How to scatter those ashes
WEDNESDAY, August 11 – Well, how exactly do you go about scattering ashes? Grandma was wondering, too. Are there certain words that should be spoken? And prayers, no doubt? She had no idea. She was dreading the ceremony, and hoped I knew the answer, but I had no idea either. As far as I knew, you just scatter them. Apparently, that’s all there is to it.
I google Buddhist rituals that include scattering ashes and mosey around for half an hour. Not much to be found. The procedure involves returning the deceased to the elements water, air and earth. The death ritual itself has already taken place, during the first 49 days following her death. Nevertheless, I want to lend the ceremony a spiritual touch, especially at the moment when we say a Catholic prayer together with my parents-in-law and brothers-in-law.
I can’t seem to find the right words, that is, a spiritual plan that will be an appropriate way to honor Jennifer. I’ll try again tomorrow morning. With the pressure of a deadline I can usually come up with something, but first there are the practical preparations.
Number one: how do I open the urn? The thing is sealed and there are no directions. Sander wants to help.
‘Then go get me a screwdriver and a hammer,’ I say.
Several minutes later I curse out loud. There is blood on my fingers where the tools encounter an intransigent lid. After fooling with it for a while, I discover that I’ve been slogging away in the wrong spot. The screwdriver does the job: just like opening a can of paint.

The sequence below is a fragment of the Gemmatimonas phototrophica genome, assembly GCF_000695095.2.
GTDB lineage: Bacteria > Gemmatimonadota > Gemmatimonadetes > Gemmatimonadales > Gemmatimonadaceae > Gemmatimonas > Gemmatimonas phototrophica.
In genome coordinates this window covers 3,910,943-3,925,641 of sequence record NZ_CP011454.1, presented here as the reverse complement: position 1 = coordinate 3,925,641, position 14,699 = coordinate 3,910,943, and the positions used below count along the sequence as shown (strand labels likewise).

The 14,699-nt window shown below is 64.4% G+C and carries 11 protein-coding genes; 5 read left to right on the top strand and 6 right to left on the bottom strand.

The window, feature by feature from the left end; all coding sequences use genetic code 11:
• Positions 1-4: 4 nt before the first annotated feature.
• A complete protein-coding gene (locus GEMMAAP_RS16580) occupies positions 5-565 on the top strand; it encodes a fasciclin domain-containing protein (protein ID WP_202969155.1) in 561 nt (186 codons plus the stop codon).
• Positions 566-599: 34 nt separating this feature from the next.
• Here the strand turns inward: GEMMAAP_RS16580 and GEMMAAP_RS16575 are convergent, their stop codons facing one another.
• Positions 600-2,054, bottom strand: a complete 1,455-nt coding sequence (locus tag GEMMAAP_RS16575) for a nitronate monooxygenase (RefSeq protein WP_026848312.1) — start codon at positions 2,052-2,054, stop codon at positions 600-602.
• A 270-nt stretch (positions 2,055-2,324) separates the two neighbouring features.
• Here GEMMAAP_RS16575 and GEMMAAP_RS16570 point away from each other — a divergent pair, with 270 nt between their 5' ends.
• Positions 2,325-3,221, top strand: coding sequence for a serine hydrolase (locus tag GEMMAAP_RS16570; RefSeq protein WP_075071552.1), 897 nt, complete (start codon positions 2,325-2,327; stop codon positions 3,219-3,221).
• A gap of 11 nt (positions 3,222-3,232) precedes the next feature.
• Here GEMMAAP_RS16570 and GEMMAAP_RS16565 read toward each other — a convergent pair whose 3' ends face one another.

I heave a sigh.
I take three small pillboxes out of the shopping bag. I tell Sander that we’re not going to scatter all the ashes tomorrow. We’ll save some, which Uncle Pete will then leave behind in three places in New York: Central Park, the New York Mets stadium, and a third spot which Jennifer had fond memories of.
Again, I sigh.
Using a teaspoon, I transfer some of the ashes and then quickly close the urn. Sander picks it up and starts shaking it rhythmically.
‘Hey, a bit more respect for your mother.’
I take it from his hands and put the thing in the backpack, together with a small plastic rake I bought this afternoon. During my research I learned that if you don’t disperse the ashes they won’t blow away, but will fall to the ground – usually ending up in a pile. That’s why they recommend using a rake, so it won’t look messy. Sander walks out of the room in a good mood. Stage 1 of this huge mission, accomplished.
‘Hey’, I call after him, ‘thanks for your help’.